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International estate law consists of two main categories of laws: asset protection laws and succession laws. Asset protection laws cover how individuals can protect their wealth from creditors, taxes, and other risks, while succession laws govern the transfer of assets upon death. International estate law also considers the legal concepts of domicile, situs, and nationality when determining how to administer a person's estate.

Asset Protection Laws in International Estate Planning

Asset protection laws can be used to protect your assets from creditors, taxes, or other risks. Generally speaking, international estate law allows ultra-high-net-worth individuals (UHNWI) from Mexico and Latin America like you to use certain strategies, such as trusts and foreign corporations, to safeguard their wealth. For example, if one of your heirs is a U.S. citizen or legal resident, you may want to create a dynasty trust to protect a business that is physically located in Mexico from being subject to gift or estate taxes that could force the need for liquidation as a way to repay the debt.

Succession Laws in International Estate Planning

Succession is the legal process of transferring assets to a person's heirs after their death. If a person does not have a valid will, intestate succession laws specify who is eligible to inherit and in what proportion based on the individual's nationality and residence. If a person does have a valid will, the terms of the document dictate how assets are distributed. When a person owns a family business, their estate plan may also include the use of life insurance as a succession planning tool that will allow heirs to keep the company's finances stable as it transitions to new ownership.

Important Factors to Consider

International estate planning attorneys develop customized plans that are targeted to each client's unique needs based on the challenges posed by domicile, situs, and nationality.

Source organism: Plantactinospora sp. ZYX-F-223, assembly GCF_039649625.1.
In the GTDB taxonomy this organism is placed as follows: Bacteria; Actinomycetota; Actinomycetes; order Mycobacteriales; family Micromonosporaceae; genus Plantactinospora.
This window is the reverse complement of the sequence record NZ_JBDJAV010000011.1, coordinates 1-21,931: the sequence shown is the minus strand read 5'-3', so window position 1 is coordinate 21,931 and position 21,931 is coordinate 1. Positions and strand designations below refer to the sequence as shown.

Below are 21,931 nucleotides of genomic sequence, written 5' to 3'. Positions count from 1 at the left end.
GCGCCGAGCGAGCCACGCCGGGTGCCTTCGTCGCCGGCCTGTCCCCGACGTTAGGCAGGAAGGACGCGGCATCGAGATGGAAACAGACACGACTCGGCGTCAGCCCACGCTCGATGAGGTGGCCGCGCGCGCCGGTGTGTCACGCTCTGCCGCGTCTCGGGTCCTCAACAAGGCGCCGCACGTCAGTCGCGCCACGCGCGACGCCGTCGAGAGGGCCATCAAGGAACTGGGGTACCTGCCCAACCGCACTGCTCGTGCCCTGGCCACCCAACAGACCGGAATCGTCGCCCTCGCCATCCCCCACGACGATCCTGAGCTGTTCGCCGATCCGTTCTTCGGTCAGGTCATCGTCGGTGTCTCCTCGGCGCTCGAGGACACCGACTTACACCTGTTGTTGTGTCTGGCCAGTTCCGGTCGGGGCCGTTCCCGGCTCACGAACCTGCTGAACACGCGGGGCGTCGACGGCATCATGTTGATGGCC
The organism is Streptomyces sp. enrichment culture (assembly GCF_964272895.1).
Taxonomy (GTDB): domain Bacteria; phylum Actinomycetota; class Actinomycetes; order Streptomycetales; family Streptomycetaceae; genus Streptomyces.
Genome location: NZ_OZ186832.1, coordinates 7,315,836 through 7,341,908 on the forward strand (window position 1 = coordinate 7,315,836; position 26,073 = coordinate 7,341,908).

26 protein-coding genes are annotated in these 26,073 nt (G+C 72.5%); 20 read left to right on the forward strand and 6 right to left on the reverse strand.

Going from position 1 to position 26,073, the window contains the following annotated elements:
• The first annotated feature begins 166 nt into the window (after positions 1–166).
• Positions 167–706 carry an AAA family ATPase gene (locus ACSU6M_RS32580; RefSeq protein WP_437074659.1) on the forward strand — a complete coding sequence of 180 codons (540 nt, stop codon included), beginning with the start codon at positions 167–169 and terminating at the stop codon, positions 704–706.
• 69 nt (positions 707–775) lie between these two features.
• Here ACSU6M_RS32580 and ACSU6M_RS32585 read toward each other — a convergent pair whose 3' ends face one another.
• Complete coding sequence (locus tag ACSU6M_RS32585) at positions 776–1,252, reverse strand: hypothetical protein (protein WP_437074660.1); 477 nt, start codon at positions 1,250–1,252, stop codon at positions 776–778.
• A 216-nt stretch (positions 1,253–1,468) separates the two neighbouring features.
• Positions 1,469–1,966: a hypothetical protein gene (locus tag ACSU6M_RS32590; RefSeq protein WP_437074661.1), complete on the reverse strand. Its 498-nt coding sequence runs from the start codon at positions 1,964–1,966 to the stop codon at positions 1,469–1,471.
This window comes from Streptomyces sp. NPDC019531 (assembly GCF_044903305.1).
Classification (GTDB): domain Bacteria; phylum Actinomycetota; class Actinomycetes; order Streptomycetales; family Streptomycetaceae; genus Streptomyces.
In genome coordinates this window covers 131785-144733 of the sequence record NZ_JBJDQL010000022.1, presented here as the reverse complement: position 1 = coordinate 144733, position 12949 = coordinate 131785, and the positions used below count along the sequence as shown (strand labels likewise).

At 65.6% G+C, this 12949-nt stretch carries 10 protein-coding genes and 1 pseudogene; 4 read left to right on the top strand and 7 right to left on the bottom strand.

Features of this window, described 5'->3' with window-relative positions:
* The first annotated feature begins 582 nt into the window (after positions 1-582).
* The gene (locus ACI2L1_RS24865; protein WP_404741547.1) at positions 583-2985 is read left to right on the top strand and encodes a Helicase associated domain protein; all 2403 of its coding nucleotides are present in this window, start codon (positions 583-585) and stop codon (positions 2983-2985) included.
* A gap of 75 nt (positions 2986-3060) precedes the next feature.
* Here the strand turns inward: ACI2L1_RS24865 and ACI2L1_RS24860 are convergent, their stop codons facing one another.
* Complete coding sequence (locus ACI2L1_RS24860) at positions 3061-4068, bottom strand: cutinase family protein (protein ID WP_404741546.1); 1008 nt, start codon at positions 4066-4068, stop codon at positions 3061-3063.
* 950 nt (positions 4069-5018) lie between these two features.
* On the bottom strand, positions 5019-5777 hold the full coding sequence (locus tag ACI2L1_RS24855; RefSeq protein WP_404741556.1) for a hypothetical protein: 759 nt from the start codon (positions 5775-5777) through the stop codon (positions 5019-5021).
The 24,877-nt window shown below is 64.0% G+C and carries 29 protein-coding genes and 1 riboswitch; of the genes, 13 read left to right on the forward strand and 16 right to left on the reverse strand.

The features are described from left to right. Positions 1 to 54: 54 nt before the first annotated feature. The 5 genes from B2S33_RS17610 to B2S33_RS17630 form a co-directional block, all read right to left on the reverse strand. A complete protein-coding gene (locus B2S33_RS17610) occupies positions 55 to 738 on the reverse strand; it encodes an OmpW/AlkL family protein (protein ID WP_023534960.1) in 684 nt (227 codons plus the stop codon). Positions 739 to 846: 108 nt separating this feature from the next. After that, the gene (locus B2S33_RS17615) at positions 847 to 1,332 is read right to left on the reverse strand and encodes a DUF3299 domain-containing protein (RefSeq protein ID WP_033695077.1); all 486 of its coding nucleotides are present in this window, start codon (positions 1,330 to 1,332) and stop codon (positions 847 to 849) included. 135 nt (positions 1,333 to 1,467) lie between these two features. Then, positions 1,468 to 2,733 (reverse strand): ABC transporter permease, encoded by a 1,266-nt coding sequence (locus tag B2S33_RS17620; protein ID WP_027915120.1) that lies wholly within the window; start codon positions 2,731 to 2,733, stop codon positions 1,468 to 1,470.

• Domicile refers to where a person has permanent residence and intends to stay permanently or indefinitely. It is used to determine which laws apply when settling an estate.
  • Situs refers to the legal jurisdiction in which assets are located, such as real estate, stocks, and bonds.
  • Nationality is the country where a person is legally considered a citizen, and it determines the laws that apply to their estate.

These three factors can affect multiple aspects of the planning process, including the reporting requirements between Mexico's tax authority (Servicio de Administración Tributaria or SAT) and the IRS as the result of automatic and permanent Foreign Account Tax Compliance Act (FATCA) regulations. Working with an experienced international estate planning lawyer helps protect your family's safety and privacy.

Do You Need an Estate Planning Attorney Who Speaks Your Culture?

Proactive planning requires an international estate planning attorney who understands the unique needs of Mexican and Latin American investors. An advisor who only works with U.S. citizens can easily make mistakes that leave your beneficiaries remaining in Mexico at risk. Antonio Gastélum and María Elia Gastélum have dedicated their practice to serving transnational clients from the U.S. and Mexico with cross-border interests. To schedule a consultation, contact us online or call us today at (800) 694-6604.